Keywords: Artificial Intelligence, Machine Learning

Title: Digital Soul

Author: Thomas M. Georges

Publisher: Westview Press

Media: Book

Reviewer: Pan

Digital Soul is a wide-ranging survey of the ethical and moral dilemmas raised by the prospect of conscious, intelligent machines. It takes as a starting point the stance of those who believe in 'strong AI' - that machine consciousness and intelligence equal to, or surpassing, our own are both possible and probable. The prospect is not one that fills Georges with any great joy, and he discusses the many social and moral implications that follow from this.

Obviously discussion of machine intelligence and consciousness must begin with an examination of what these concepts mean in general. Here the book covers some of the same material discussed by Merlin Donald in A Mind So Rare. Similarly there is a great deal of cross-over with Mind and Mechanism by Drew McDermott when he discusses intentionality and emotions in machines.

While the book does cover a wide range of issues, and there is no doubting the liberal and humane values of the author, it comes across as somewhat superficial. This is not simply because the author assumes no previous technical knowledge, many books engage deeply with issues without having to resort to overly academic language or specialist knowledge. This lack of depth is exacerbated by a tendency to fire volleys of rhetorical questions rather than to attempt to deal with the issues in any substantive way.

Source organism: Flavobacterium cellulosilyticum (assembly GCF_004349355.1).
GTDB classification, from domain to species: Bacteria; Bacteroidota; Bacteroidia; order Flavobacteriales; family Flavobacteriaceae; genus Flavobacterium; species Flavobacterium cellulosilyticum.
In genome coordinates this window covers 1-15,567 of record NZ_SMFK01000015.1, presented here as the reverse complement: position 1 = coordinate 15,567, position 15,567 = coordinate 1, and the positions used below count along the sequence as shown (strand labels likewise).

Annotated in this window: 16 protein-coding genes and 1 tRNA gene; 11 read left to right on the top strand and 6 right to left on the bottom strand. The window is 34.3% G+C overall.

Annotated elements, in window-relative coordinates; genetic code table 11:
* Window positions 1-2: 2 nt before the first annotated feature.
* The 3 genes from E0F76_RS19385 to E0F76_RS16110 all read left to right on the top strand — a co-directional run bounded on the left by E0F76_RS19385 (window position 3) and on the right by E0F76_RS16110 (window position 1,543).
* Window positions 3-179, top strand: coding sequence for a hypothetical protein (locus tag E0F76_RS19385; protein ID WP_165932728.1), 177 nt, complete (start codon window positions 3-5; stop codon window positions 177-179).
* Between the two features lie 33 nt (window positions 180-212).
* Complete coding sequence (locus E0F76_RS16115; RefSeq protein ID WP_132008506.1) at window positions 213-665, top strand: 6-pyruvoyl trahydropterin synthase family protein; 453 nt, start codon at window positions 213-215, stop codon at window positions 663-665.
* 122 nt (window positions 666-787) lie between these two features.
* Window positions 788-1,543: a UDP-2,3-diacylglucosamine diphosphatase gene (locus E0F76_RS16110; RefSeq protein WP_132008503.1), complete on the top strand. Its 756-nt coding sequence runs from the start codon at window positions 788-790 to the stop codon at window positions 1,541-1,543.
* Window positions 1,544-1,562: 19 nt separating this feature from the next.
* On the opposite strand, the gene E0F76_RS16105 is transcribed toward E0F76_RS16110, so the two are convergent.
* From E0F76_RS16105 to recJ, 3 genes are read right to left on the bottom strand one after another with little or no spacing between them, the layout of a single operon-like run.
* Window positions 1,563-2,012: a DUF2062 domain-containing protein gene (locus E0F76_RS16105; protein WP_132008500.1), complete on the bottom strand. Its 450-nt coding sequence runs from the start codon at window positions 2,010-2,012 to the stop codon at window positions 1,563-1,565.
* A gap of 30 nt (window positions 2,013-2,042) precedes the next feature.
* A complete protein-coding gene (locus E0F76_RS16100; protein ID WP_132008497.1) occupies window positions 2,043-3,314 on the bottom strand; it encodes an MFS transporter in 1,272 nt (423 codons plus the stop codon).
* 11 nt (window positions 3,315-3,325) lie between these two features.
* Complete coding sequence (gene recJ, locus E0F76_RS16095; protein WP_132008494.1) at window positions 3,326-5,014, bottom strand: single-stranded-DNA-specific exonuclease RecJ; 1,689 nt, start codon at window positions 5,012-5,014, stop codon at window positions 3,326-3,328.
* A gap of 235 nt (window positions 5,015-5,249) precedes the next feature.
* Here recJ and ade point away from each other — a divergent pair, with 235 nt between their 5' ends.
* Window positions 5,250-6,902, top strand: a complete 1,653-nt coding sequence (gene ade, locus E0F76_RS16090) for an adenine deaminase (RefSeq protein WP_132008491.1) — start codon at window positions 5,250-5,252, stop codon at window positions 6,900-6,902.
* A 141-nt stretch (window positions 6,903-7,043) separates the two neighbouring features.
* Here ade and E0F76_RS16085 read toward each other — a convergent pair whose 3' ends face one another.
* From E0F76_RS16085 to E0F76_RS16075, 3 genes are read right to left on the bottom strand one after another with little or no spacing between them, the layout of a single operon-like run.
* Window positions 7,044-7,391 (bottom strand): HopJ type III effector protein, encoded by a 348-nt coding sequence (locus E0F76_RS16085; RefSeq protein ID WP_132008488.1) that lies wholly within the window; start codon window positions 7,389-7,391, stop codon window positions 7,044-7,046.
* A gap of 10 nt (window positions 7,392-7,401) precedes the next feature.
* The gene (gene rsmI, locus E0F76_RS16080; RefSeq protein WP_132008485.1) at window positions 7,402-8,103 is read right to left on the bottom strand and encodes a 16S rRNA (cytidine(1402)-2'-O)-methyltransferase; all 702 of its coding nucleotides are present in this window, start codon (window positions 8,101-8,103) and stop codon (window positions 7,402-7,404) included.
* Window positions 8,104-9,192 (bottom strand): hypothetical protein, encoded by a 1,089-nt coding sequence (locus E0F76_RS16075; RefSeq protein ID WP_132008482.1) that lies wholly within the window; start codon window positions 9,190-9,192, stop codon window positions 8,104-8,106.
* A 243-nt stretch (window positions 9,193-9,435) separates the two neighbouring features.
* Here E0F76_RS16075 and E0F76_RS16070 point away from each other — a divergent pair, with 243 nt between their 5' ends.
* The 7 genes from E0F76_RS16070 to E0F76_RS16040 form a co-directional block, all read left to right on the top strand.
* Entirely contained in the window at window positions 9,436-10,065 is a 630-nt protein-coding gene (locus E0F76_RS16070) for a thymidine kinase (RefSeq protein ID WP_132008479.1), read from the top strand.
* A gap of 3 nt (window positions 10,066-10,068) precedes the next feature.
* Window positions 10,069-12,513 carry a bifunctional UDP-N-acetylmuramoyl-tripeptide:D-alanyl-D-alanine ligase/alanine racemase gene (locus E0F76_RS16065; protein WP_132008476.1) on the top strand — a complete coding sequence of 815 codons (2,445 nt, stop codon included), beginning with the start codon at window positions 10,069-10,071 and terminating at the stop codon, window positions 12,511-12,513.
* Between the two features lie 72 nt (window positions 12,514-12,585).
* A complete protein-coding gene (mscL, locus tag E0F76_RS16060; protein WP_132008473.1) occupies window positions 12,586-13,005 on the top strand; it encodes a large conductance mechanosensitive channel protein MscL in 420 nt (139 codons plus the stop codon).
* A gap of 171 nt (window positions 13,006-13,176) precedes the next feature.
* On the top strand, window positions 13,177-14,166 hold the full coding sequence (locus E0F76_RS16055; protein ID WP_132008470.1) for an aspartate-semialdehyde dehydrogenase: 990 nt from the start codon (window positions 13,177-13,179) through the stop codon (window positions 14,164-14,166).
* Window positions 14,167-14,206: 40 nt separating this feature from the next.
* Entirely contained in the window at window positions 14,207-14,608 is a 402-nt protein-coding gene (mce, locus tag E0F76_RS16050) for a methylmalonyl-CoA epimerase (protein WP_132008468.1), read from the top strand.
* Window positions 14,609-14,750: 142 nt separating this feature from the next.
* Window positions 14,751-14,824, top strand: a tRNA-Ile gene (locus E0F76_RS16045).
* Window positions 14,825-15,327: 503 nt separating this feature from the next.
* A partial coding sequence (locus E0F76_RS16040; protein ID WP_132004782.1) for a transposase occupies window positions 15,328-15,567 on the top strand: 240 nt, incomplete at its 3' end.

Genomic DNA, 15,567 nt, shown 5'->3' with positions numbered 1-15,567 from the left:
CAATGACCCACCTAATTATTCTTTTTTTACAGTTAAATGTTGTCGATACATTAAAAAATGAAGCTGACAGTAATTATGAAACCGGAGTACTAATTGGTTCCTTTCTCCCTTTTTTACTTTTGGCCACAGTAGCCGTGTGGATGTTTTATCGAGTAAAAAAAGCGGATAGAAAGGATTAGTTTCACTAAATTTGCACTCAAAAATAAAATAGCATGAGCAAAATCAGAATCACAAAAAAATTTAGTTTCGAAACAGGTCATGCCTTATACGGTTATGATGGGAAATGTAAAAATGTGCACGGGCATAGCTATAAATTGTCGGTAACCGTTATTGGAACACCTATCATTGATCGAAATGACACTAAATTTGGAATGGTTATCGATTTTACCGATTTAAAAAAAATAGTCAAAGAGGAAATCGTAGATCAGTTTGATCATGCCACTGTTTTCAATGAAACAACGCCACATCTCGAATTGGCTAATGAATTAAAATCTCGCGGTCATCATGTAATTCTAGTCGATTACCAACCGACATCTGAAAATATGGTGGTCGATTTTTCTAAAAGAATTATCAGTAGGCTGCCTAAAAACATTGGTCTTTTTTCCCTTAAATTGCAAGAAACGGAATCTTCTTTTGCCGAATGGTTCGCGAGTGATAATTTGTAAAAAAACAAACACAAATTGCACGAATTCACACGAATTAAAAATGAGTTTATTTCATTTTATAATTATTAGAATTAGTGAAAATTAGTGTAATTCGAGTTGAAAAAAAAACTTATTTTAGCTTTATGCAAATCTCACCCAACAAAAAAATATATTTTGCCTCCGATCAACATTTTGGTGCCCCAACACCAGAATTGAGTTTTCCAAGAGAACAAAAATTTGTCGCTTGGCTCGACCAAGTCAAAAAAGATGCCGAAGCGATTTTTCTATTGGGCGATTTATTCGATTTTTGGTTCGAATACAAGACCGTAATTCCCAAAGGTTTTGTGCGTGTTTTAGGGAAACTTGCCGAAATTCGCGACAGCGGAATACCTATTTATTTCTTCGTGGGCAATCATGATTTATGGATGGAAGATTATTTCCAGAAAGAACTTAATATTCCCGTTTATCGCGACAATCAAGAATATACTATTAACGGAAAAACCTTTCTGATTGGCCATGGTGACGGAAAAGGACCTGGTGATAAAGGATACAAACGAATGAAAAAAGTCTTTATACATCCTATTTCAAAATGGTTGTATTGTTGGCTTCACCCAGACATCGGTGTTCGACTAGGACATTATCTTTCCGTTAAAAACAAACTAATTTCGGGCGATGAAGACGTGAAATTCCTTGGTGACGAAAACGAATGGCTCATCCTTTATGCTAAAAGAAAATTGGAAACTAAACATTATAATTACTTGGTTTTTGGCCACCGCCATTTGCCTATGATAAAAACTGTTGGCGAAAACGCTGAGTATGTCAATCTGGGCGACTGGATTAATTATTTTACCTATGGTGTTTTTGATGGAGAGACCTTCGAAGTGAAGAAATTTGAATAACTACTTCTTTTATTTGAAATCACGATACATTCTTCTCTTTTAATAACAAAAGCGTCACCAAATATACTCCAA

The author also displays a na´ve faith that evolutionary psychology might furnish humanity with the tools to create a science of human values. This new science, Georges hopes, would free us of the tyranny of religion, nationalism and blind faith. Unfortunately this looks more like a case of wishful thinking than any thing else. There are those on the right who already use the arguments of evolutionary psychology to bolster the status quo. This is not to question evolutionary psychology as such, any more than one questions evolutionary theory by pointing out that the far-Right use neo-Darwinian arguments to support their politics. It suggests, however, that one cannot ignore the social and political context in which science exists.

Yes, there are difficult choice around the corner, and most people are unprepared for the prospect of intelligent machines, but this book simply is not enough to spark the debate that has yet to really begin in earnest.

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